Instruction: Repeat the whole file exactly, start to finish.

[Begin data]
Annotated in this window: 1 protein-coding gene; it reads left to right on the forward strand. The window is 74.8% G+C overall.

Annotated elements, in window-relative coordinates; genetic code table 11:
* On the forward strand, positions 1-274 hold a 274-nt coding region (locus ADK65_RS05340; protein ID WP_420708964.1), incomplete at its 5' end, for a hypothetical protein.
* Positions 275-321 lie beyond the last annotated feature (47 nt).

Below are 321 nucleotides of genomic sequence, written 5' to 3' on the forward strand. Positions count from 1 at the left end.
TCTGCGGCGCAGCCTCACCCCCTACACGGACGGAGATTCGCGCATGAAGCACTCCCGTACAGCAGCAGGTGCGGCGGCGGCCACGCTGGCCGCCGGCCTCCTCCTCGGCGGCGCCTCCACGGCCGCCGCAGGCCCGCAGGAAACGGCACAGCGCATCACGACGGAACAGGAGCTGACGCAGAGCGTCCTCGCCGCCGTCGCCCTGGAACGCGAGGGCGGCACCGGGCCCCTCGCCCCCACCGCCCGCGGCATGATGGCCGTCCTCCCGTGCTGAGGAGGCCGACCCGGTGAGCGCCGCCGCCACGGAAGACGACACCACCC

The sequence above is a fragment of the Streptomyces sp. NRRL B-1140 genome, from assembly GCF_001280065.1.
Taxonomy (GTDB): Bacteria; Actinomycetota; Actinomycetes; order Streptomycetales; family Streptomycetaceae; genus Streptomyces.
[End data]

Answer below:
Annotated in this window: 1 protein-coding gene; it reads left to right on the forward strand. The window is 74.8% G+C overall.

Annotated elements, in window-relative coordinates; genetic code table 11:
* On the forward strand, positions 1-274 hold a 274-nt coding region (locus ADK65_RS05340; protein ID WP_420708964.1), incomplete at its 5' end, for a hypothetical protein.
* Positions 275-321 lie beyond the last annotated feature (47 nt).

Below are 321 nucleotides of genomic sequence, written 5' to 3' on the forward strand. Positions count from 1 at the left end.
TCTGCGGCGCAGCCTCACCCCCTACACGGACGGAGATTCGCGCATGAAGCACTCCCGTACAGCAGCAGGTGCGGCGGCGGCCACGCTGGCCGCCGGCCTCCTCCTCGGCGGCGCCTCCACGGCCGCCGCAGGCCCGCAGGAAACGGCACAGCGCATCACGACGGAACAGGAGCTGACGCAGAGCGTCCTCGCCGCCGTCGCCCTGGAACGCGAGGGCGGCACCGGGCCCCTCGCCCCCACCGCCCGCGGCATGATGGCCGTCCTCCCGTGCTGAGGAGGCCGACCCGGTGAGCGCCGCCGCCACGGAAGACGACACCACCC

The sequence above is a fragment of the Streptomyces sp. NRRL B-1140 genome, from assembly GCF_001280065.1.
Taxonomy (GTDB): Bacteria; Actinomycetota; Actinomycetes; order Streptomycetales; family Streptomycetaceae; genus Streptomyces.